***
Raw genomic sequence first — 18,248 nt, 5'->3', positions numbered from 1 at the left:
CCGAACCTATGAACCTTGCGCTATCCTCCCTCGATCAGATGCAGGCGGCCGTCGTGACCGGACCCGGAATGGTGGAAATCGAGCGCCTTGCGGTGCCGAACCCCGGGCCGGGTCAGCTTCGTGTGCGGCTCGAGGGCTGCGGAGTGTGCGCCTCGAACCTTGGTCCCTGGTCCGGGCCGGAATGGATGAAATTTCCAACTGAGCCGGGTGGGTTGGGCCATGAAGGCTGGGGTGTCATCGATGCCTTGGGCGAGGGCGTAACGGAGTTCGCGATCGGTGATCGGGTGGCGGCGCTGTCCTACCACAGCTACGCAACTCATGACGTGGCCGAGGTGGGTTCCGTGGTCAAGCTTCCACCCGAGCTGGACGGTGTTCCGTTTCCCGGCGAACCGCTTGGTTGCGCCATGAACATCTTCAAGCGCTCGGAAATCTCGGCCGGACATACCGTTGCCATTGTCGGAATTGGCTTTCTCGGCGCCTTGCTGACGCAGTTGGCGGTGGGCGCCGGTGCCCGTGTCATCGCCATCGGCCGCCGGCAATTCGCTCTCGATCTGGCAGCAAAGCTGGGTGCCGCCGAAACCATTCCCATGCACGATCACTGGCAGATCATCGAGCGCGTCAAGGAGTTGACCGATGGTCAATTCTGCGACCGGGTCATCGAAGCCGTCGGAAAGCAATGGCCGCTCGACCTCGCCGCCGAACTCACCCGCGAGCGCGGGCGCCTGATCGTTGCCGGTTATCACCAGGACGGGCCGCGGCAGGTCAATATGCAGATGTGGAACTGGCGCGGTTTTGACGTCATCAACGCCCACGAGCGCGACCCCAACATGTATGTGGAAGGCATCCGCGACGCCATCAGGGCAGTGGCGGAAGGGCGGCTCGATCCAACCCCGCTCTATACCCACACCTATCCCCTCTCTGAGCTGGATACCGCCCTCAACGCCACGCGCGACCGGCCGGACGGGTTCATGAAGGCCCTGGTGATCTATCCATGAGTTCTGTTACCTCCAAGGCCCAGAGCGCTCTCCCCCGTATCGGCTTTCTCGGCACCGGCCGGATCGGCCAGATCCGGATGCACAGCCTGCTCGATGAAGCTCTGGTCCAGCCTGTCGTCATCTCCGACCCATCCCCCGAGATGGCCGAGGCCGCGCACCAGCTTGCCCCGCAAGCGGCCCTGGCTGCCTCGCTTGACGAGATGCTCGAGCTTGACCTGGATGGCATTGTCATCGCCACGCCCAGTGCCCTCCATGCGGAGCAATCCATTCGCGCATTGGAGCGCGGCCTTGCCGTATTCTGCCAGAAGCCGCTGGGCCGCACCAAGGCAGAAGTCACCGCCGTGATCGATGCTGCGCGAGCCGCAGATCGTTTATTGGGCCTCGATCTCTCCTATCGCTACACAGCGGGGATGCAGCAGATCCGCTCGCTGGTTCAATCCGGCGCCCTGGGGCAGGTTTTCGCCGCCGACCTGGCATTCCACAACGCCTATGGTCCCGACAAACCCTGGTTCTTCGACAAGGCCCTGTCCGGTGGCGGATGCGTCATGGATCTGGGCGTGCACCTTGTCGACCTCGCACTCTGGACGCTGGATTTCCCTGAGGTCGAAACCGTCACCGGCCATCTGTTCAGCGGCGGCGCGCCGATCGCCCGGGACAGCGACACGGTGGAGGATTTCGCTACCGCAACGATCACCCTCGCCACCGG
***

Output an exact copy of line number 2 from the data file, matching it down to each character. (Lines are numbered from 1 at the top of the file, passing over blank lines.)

CCGAACCTATGAACCTTGCGCTATCCTCCCTCGATCAGATGCAGGCGGCCGTCGTGACCGGACCCGGAATGGTGGAAATCGAGCGCCTTGCGGTGCCGAACCCCGGGCCGGGTCAGCTTCGTGTGCGGCTCGAGGGCTGCGGAGTGTGCGCCTCGAACCTTGGTCCCTGGTCCGGGCCGGAATGGATGAAATTTCCAACTGAGCCGGGTGGGTTGGGCCATGAAGGCTGGGGTGTCATCGATGCCTTGGGCGAGGGCGTAACGGAGTTCGCGATCGGTGATCGGGTGGCGGCGCTGTCCTACCACAGCTACGCAACTCATGACGTGGCCGAGGTGGGTTCCGTGGTCAAGCTTCCACCCGAGCTGGACGGTGTTCCGTTTCCCGGCGAACCGCTTGGTTGCGCCATGAACATCTTCAAGCGCTCGGAAATCTCGGCCGGACATACCGTTGCCATTGTCGGAATTGGCTTTCTCGGCGCCTTGCTGACGCAGTTGGCGGTGGGCGCCGGTGCCCGTGTCATCGCCATCGGCCGCCGGCAATTCGCTCTCGATCTGGCAGCAAAGCTGGGTGCCGCCGAAACCATTCCCATGCACGATCACTGGCAGATCATCGAGCGCGTCAAGGAGTTGACCGATGGTCAATTCTGCGACCGGGTCATCGAAGCCGTCGGAAAGCAATGGCCGCTCGACCTCGCCGCCGAACTCACCCGCGAGCGCGGGCGCCTGATCGTTGCCGGTTATCACCAGGACGGGCCGCGGCAGGTCAATATGCAGATGTGGAACTGGCGCGGTTTTGACGTCATCAACGCCCACGAGCGCGACCCCAACATGTATGTGGAAGGCATCCGCGACGCCATCAGGGCAGTGGCGGAAGGGCGGCTCGATCCAACCCCGCTCTATACCCACACCTATCCCCTCTCTGAGCTGGATACCGCCCTCAACGCCACGCGCGACCGGCCGGACGGGTTCATGAAGGCCCTGGTGATCTATCCATGAGTTCTGTTACCTCCAAGGCCCAGAGCGCTCTCCCCCGTATCGGCTTTCTCGGCACCGGCCGGATCGGCCAGATCCGGATGCACAGCCTGCTCGATGAAGCTCTGGTCCAGCCTGTCGTCATCTCCGACCCATCCCCCGAGATGGCCGAGGCCGCGCACCAGCTTGCCCCGCAAGCGGCCCTGGCTGCCTCGCTTGACGAGATGCTCGAGCTTGACCTGGATGGCATTGTCATCGCCACGCCCAGTGCCCTCCATGCGGAGCAATCCATTCGCGCATTGGAGCGCGGCCTTGCCGTATTCTGCCAGAAGCCGCTGGGCCGCACCAAGGCAGAAGTCACCGCCGTGATCGATGCTGCGCGAGCCGCAGATCGTTTATTGGGCCTCGATCTCTCCTATCGCTACACAGCGGGGATGCAGCAGATCCGCTCGCTGGTTCAATCCGGCGCCCTGGGGCAGGTTTTCGCCGCCGACCTGGCATTCCACAACGCCTATGGTCCCGACAAACCCTGGTTCTTCGACAAGGCCCTGTCCGGTGGCGGATGCGTCATGGATCTGGGCGTGCACCTTGTCGACCTCGCACTCTGGACGCTGGATTTCCCTGAGGTCGAAACCGTCACCGGCCATCTGTTCAGCGGCGGCGCGCCGATCGCCCGGGACAGCGACACGGTGGAGGATTTCGCTACCGCAACGATCACCCTCGCCACCGG